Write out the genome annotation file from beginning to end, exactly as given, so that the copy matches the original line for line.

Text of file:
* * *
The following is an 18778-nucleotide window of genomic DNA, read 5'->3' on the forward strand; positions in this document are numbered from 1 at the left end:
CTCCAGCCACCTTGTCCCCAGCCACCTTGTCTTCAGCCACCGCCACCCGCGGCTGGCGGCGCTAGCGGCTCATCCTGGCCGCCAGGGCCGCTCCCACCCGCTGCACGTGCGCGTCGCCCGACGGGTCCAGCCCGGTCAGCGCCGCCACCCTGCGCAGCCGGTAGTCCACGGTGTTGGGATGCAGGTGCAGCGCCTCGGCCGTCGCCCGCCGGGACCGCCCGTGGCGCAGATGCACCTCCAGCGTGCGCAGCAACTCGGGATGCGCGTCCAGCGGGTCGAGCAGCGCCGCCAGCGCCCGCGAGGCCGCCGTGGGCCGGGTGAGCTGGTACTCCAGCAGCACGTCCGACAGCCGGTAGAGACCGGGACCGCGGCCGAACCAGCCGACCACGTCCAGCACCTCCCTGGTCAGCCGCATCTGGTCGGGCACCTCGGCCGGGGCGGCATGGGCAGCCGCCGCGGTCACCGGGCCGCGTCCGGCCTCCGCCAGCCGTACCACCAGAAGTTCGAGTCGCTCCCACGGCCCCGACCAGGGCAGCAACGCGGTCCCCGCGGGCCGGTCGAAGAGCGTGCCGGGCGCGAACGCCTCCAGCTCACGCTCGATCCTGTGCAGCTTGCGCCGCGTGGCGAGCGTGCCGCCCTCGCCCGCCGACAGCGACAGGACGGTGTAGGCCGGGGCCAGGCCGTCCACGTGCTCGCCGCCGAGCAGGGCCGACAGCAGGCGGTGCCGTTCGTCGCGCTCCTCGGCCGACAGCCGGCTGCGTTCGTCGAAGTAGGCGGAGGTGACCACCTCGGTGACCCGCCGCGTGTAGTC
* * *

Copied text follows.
The following is an 18778-nucleotide window of genomic DNA, read 5'->3' on the forward strand; positions in this document are numbered from 1 at the left end:
CTCCAGCCACCTTGTCCCCAGCCACCTTGTCTTCAGCCACCGCCACCCGCGGCTGGCGGCGCTAGCGGCTCATCCTGGCCGCCAGGGCCGCTCCCACCCGCTGCACGTGCGCGTCGCCCGACGGGTCCAGCCCGGTCAGCGCCGCCACCCTGCGCAGCCGGTAGTCCACGGTGTTGGGATGCAGGTGCAGCGCCTCGGCCGTCGCCCGCCGGGACCGCCCGTGGCGCAGATGCACCTCCAGCGTGCGCAGCAACTCGGGATGCGCGTCCAGCGGGTCGAGCAGCGCCGCCAGCGCCCGCGAGGCCGCCGTGGGCCGGGTGAGCTGGTACTCCAGCAGCACGTCCGACAGCCGGTAGAGACCGGGACCGCGGCCGAACCAGCCGACCACGTCCAGCACCTCCCTGGTCAGCCGCATCTGGTCGGGCACCTCGGCCGGGGCGGCATGGGCAGCCGCCGCGGTCACCGGGCCGCGTCCGGCCTCCGCCAGCCGTACCACCAGAAGTTCGAGTCGCTCCCACGGCCCCGACCAGGGCAGCAACGCGGTCCCCGCGGGCCGGTCGAAGAGCGTGCCGGGCGCGAACGCCTCCAGCTCACGCTCGATCCTGTGCAGCTTGCGCCGCGTGGCGAGCGTGCCGCCCTCGCCCGCCGACAGCGACAGGACGGTGTAGGCCGGGGCCAGGCCGTCCACGTGCTCGCCGCCGAGCAGGGCCGACAGCAGGCGGTGCCGTTCGTCGCGCTCCTCGGCCGACAGCCGGCTGCGTTCGTCGAAGTAGGCGGAGGTGACCACCTCGGTGACCCGCCGCGTGTAGTC